Business owners want to trust their employees. And many think their employees can do no wrong. But nowadays, many business owners are unfortunately being proven wrong. Workplace fraud is a serious issue that businesses across America are facing.
“Just because a business owner has complete trust in his or her employees — even longtime employees — and believes they’re immune to fraud, doesn’t mean they won’t get burned,” says Brent Ardit, CPA, audit manager at Rea & Associates.
“It’s important to have some level of professional skepticism,” he says. “Don’t cause friction within the organization, but you owe it to the company to have a level of oversight. Trust is definitely not an internal control.”
Smart Business spoke with Ardit about how the risk for workplace fraud drives the need for strong internal controls within a company.
Why would employees commit fraud?
One of the more common reasons an employee would commit fraud is because of financial trouble at home. He or she might think, ‘I’ll just take this little bit of money from my company now. No one will notice, and I promise I’ll return it. I’ll put it back once things get better.’
Several workplace fraud studies have shown that the economic recession the country experienced a few years back has led to a rise in workplace fraud.
How does workplace fraud occur?
Workplace fraud occurs most often when there’s a lack of segregation of duties. One person may be managing the majority of accounting and financial reporting tasks with little to no oversight. This increases the chances for fraud to occur.
What approach should a company take to clamp down on fraud?
First, there needs to be a tone-at-the-top approach. The company’s leadership has to set a good example for employees when it comes to managing the company’s finances.
In addition, business owners should examine the accounting department structure. After review, they may find more oversight is needed. A cost-benefit analysis can determine how to design a company’s internal control structure.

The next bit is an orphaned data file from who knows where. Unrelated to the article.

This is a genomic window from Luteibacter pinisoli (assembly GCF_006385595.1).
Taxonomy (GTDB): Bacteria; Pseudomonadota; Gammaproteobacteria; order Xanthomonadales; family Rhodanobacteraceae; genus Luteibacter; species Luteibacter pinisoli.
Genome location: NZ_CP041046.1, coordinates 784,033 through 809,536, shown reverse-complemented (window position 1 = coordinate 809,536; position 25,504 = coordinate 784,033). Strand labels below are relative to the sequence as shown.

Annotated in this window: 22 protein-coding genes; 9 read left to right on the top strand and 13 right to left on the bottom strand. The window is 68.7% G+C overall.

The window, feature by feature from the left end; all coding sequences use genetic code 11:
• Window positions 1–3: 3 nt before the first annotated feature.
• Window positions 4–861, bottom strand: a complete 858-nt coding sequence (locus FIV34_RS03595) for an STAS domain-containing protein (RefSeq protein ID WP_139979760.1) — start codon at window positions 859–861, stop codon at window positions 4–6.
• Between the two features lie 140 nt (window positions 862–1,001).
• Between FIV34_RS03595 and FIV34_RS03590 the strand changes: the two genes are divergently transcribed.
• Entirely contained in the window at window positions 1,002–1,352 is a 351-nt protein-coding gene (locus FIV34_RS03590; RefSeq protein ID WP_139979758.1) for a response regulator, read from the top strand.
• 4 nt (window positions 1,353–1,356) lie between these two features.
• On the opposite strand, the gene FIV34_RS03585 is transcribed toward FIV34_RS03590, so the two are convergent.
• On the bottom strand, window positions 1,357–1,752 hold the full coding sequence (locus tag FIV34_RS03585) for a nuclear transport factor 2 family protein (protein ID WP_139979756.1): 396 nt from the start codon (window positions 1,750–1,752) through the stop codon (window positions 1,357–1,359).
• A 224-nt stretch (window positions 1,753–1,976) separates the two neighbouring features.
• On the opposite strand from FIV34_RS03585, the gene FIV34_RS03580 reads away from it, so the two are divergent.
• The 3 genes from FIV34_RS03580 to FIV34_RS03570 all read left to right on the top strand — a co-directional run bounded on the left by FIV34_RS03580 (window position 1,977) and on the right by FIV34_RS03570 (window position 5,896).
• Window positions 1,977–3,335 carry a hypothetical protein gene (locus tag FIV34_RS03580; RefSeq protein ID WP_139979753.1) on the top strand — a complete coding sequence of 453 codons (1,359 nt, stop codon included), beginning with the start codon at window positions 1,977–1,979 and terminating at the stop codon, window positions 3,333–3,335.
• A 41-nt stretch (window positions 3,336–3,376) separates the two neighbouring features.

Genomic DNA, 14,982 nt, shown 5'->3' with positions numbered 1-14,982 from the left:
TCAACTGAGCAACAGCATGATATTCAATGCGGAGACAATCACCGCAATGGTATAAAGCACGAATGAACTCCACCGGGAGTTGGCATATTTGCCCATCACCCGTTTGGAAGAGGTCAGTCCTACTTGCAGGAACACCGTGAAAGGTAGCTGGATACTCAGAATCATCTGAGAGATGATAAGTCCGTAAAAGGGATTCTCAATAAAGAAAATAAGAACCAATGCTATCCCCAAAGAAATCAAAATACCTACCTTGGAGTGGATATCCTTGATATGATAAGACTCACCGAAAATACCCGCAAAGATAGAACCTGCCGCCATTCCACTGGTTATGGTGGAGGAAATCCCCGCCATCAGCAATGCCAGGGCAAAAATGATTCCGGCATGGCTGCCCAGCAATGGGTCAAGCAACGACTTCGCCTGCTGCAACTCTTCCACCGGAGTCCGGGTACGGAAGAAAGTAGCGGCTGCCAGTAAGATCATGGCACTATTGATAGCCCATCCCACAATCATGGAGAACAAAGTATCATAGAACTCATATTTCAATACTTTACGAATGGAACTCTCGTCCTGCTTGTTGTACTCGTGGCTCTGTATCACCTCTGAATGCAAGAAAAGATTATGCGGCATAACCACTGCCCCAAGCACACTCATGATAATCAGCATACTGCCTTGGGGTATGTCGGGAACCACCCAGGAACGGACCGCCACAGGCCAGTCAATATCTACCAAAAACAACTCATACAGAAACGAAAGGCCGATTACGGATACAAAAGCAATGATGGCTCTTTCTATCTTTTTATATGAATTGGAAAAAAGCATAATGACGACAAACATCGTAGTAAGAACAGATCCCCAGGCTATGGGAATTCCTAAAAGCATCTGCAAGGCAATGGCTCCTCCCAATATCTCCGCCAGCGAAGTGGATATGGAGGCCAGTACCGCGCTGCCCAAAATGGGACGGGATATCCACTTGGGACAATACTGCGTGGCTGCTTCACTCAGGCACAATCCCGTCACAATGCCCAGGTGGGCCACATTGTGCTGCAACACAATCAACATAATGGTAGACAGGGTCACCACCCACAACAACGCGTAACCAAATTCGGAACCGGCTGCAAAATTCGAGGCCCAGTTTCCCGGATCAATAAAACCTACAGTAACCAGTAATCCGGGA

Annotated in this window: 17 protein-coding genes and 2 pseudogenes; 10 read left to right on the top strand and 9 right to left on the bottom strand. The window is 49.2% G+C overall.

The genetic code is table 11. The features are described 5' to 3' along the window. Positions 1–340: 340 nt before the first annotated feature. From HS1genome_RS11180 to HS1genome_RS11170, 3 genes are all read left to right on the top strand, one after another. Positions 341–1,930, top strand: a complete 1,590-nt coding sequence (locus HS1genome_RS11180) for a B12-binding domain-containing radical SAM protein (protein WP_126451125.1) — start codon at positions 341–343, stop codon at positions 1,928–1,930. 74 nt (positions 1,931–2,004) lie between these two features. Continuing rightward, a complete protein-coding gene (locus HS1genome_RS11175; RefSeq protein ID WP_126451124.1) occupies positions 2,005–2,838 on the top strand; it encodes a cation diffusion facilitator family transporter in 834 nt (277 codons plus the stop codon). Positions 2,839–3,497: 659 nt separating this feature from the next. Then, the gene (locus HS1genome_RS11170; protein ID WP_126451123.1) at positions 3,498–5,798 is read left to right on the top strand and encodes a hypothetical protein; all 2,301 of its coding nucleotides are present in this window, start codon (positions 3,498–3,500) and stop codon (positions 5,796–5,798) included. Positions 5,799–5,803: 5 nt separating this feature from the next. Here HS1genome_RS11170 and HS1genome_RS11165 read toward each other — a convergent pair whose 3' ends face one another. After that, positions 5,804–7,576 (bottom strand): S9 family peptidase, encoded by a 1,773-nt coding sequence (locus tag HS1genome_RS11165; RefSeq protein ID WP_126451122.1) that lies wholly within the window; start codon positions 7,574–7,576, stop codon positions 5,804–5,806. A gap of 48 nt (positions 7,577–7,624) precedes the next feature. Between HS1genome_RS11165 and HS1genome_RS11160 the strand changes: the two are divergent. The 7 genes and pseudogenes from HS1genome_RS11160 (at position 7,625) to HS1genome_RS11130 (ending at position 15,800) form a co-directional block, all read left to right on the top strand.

Business leaders may have great ideas for how to combat fraud, but if it’s going to cost the business more than what they would save, it might not be worth doing. The company should weigh all the options on how to reduce fraud. That may mean hiring additional staff to oversee finance functions, or it may mean a company restructures itself with existing staff to ensure that adequate financial oversight is established to deter fraud.
If a business has a single employee solely managing the accounting and finance functions, it should ensure that other employees are cross-trained in the individual’s tasks and responsibilities. Also, the business may want to ask the employee to take a vacation. If an employee refuses to take vacation, it may be a sign that something is amiss.
Is paying more attention to employee work alone a deterrent to fraud?
Regularly reviewing work, rather than waiting until year-end, is beneficial. If employees know that leadership is watching, it provides some level of deterrence. And if the temptation for fraud arises, the employee is inclined to avoid a violation since he or she knows they are being watched. It’s like the Hawthorne effect, which refers to the tendency that people will alter their behavior simply because they are being observed.
Are unannounced audits effective?
Yes, if a company has internal audit procedures, having an unannounced audit could prove effective. If employees know the company is watching and that an internal audit could take place at any time, they’ll probably be less likely to commit workplace fraud.
What’s the outlook for workplace fraud?
It’s critical that companies stay ahead of the issue. New schemes appear every day, and continued oversight and monitoring of reports will help head these off. If a company follows these guidelines, it can keep fraud to a minimum.
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